The budget was never “balanced” as it required money from BC Hydro and ICBC, both of which are now in financial peril. LNG, key to the BC Liberals agenda, didn’t materialize even with royalties slashed, leaving unnecessary government funded pet projects and a runaway real estate market to make up the gap.

There was no other plan for the economy. The outcome is massive government debt — 30 per cent increase in six years. This also resulted in a significant loss of private sector investment and 10 times more jobs than Site C will provide in the clean energy sector.

Conversely, BC Greens were lauded by economists as “a card-carrying member of the economist party,” whose platform is very impressive, sensible and realistic.

Last election voters recognized B.C. is out of balance. This was validated by the BC Liberals throne speech that, as a final grasp for power, adopted BC Greens and BC NDP policies.

The inflated housing market has left generations behind, turning many into “mortgage slaves,” making the economy vulnerable.

While Ben Stewart does not believe it’s a crisis, the BC Greens have put forth a comprehensive plan to address housing affordability.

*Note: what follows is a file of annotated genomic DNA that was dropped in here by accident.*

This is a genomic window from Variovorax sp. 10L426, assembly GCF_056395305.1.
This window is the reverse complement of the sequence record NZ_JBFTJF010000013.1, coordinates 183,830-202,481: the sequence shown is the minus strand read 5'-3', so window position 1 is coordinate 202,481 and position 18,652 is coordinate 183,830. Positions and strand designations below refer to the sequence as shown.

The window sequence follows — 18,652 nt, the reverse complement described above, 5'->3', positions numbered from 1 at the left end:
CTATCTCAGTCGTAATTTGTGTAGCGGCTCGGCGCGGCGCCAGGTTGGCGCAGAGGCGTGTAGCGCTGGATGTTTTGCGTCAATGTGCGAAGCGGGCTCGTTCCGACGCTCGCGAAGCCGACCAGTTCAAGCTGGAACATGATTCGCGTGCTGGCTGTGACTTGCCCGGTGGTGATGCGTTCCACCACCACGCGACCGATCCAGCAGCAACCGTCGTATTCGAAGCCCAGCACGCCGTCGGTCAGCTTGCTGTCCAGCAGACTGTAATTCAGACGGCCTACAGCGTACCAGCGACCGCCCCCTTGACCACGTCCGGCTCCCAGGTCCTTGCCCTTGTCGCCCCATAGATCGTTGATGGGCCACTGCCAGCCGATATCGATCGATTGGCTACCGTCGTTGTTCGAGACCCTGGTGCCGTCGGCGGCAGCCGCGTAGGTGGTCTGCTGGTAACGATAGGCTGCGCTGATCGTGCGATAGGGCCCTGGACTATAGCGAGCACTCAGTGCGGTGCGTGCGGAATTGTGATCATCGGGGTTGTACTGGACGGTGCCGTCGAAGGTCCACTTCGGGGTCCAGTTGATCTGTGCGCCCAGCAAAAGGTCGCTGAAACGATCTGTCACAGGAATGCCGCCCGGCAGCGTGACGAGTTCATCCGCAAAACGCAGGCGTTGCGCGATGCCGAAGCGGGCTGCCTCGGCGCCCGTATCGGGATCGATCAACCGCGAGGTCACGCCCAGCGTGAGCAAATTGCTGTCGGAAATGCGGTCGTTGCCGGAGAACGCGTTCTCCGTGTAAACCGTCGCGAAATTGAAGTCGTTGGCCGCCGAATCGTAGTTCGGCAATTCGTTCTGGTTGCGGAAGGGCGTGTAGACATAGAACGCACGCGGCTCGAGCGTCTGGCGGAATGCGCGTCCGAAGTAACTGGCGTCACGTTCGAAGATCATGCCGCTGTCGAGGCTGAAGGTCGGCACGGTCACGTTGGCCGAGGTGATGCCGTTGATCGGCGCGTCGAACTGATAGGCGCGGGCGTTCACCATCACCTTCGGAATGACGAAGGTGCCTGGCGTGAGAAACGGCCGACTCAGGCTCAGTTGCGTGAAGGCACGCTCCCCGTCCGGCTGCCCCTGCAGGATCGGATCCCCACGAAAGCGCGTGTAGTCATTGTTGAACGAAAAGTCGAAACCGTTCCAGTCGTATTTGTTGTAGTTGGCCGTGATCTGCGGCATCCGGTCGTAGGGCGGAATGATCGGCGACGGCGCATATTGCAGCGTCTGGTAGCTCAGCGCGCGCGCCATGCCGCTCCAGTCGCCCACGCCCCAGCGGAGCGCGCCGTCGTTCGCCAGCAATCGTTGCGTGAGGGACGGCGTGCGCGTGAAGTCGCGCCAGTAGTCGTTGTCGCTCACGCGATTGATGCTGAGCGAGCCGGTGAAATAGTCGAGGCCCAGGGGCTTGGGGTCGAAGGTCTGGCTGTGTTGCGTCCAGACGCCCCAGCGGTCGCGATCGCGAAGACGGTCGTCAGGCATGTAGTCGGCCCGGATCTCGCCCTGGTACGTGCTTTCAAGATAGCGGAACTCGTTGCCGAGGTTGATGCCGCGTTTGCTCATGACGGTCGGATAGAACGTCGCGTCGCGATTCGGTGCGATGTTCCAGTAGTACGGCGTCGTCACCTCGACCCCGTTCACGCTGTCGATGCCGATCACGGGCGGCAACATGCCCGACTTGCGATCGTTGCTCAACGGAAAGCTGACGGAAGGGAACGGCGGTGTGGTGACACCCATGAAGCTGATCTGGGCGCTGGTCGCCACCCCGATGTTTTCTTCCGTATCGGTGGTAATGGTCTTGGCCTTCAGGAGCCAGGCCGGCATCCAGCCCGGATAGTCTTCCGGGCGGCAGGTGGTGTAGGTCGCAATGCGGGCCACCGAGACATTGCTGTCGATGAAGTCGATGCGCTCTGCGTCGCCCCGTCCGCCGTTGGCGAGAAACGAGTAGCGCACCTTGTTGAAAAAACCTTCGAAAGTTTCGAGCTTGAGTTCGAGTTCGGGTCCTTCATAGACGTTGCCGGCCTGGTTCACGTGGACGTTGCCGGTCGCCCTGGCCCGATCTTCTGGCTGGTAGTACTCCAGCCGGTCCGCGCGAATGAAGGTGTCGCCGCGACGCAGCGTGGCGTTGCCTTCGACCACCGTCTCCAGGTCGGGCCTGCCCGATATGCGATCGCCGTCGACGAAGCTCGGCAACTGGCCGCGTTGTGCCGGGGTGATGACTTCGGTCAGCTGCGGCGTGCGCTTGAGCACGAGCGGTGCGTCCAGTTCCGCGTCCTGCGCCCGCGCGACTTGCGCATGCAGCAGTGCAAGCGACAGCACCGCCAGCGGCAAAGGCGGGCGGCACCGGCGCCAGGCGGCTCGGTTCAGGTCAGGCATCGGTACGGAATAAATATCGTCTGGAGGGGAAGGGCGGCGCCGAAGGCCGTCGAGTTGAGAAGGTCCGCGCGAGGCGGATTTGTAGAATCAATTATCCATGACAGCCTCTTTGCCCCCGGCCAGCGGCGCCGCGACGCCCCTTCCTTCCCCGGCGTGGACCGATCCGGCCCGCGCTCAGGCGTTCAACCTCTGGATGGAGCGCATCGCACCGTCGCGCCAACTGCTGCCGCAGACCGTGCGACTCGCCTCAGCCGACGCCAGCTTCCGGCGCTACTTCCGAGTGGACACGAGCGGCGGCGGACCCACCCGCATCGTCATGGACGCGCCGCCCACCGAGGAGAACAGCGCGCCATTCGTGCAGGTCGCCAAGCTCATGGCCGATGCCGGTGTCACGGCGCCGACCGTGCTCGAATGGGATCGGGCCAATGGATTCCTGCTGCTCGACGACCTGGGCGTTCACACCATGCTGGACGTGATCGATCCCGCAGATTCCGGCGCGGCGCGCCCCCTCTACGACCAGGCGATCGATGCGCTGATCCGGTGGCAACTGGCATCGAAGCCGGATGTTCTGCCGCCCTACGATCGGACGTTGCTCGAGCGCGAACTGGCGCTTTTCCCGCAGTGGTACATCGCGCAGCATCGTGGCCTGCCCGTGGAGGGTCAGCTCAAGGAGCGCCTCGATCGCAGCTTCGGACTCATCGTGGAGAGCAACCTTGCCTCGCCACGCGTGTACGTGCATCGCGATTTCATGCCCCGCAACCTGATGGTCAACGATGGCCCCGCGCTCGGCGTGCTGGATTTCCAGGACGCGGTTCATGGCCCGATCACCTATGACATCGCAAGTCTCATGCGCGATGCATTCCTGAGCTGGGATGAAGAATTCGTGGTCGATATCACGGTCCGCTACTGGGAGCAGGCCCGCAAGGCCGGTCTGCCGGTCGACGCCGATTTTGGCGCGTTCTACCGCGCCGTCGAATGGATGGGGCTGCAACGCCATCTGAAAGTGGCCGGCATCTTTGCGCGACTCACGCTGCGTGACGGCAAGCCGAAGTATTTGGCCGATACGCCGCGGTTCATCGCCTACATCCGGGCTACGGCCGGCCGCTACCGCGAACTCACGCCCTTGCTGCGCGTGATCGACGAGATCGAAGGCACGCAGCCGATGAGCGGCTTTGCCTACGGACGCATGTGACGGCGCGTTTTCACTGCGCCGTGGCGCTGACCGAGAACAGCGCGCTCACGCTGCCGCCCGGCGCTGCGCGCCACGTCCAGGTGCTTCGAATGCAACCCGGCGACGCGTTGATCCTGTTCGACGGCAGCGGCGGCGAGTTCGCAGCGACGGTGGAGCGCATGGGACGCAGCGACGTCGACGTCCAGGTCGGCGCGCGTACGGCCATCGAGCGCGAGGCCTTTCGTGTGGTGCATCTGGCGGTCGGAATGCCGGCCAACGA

Socially, the province is in crisis control to manage mental health and addiction. B.C. has the highest child poverty rates in Canada.

Environmentally, many watersheds are significantly impacted, resulting in poor water quality. and many wildlife populations are in collapse.

These have significant multi-generational costs to B.C.’s economy, communities and individuals.

Managing these crises is consuming the ability for proactive action that can be more cost-effective and cause less harm.

These outcomes are not what I want for my province and community I love. During this campaign, we have shown that we are putting this riding first. We have led five events to hear from you and give you real answers, and the entire BC Green caucus has visited.

While Kelowna-West is a BC Liberal stronghold, it is not because of staunch support for their policies, but because of the benefits their hold on power had for the region and the lack of trust for the BC NDP.